Videos are a valuable addition to websites and social media, making it an effective marketing strategy. If cost is an issue, consider adding a live video to the marketing schedule. Choose an event worth live-streaming, such as a grand opening or a local community event.

The alternative is purchasing a video with content that won’t change for a time. This kind of content, called evergreen content, can be used on a website or as part of an effective social media marketing campaign.

Be more regular with social media posts.

Effective social media campaigns (that get results) have two commonalities: relevance and regular posts. The concept is that the posts and content are relevant to the target audience, and published on a regular scheduled that increases awareness. Some social media sites even give preference to brands that publish on a regular basis.

The optimal time and frequency for publishing depend on the industry, social media site, and target audience. Use social media insights, data from the experts, and a little experimentation to set an effective schedule; choose the right scheduling tool to make the process more efficient.

Earn more e-mail followers that buy.

E-mail marketing can be an effective marketing tactic IF the recipients are open to the messages. The latter is the key. Building a strong e-mail list isn’t complicated, but it does take a concerted effort. Simple additions, such as a website opt-in and in-person ask (or one of these ideas for building a solid e-mail list), can be the start of building a solid e-mail list.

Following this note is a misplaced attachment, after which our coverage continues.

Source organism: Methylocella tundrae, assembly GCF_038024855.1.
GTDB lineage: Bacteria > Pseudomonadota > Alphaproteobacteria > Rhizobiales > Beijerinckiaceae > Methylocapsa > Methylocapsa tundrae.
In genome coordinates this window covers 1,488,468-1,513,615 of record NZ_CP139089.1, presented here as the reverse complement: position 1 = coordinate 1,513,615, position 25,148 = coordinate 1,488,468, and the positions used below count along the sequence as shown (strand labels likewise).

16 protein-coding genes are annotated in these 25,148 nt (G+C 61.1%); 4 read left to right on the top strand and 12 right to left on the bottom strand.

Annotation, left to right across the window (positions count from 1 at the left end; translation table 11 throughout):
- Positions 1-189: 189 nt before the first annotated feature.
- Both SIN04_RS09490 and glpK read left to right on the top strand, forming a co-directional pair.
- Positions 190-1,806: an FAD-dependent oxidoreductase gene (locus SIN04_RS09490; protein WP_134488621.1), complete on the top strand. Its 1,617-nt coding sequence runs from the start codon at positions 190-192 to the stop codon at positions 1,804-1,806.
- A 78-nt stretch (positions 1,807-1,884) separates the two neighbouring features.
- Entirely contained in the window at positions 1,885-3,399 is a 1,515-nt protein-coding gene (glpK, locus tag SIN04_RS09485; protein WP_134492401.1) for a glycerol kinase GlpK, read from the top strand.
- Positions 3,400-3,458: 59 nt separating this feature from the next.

Start protecting (not just promoting) your brand.

Negative comments and reviews cost businesses significant revenue every day. A recent study proved that potential customers do online research before purchasing; negative reviews tend to drive potential customers away. Instead of pretending that negative reviews don’t exist, take the offensive.

Protecting a company from online negativity isn’t as intimidating as it sounds, especially when using automated software. Because there are numerous sites for online reviews, automated software is a requirement for an efficient brand protection process. Brand protection software monitors for online reviews, allowing businesses to respond to reviews before they are even posted (contact a firm for more information on brand protection software).

Local Businesses: 20 Marketing Ideas that Connect with Customers

local customer with smart phoneAs local business owners, another sale may be the ultimate goal, but a connection with a customer is what gets those sales in the door. With in-person and digital options available, local business owners and managers need to select the right (and most efficient) marketing ideas that form those invaluable connections with local customers.

What is the goal of a customer connection?

A connection with a local customer is more than just a means to another sale—and it’s different for a local business versus a huge national corporation. A local business owner should choose tactics that inspire actions from a customer, such as (but not limited to) a referral, brand awareness, positive reviews, or in-person contact. The desired action should play a key factor in deciding on the type of tactic selected to reach business goals. A marketing professional can also offer advice on the specific tactics right for a local business.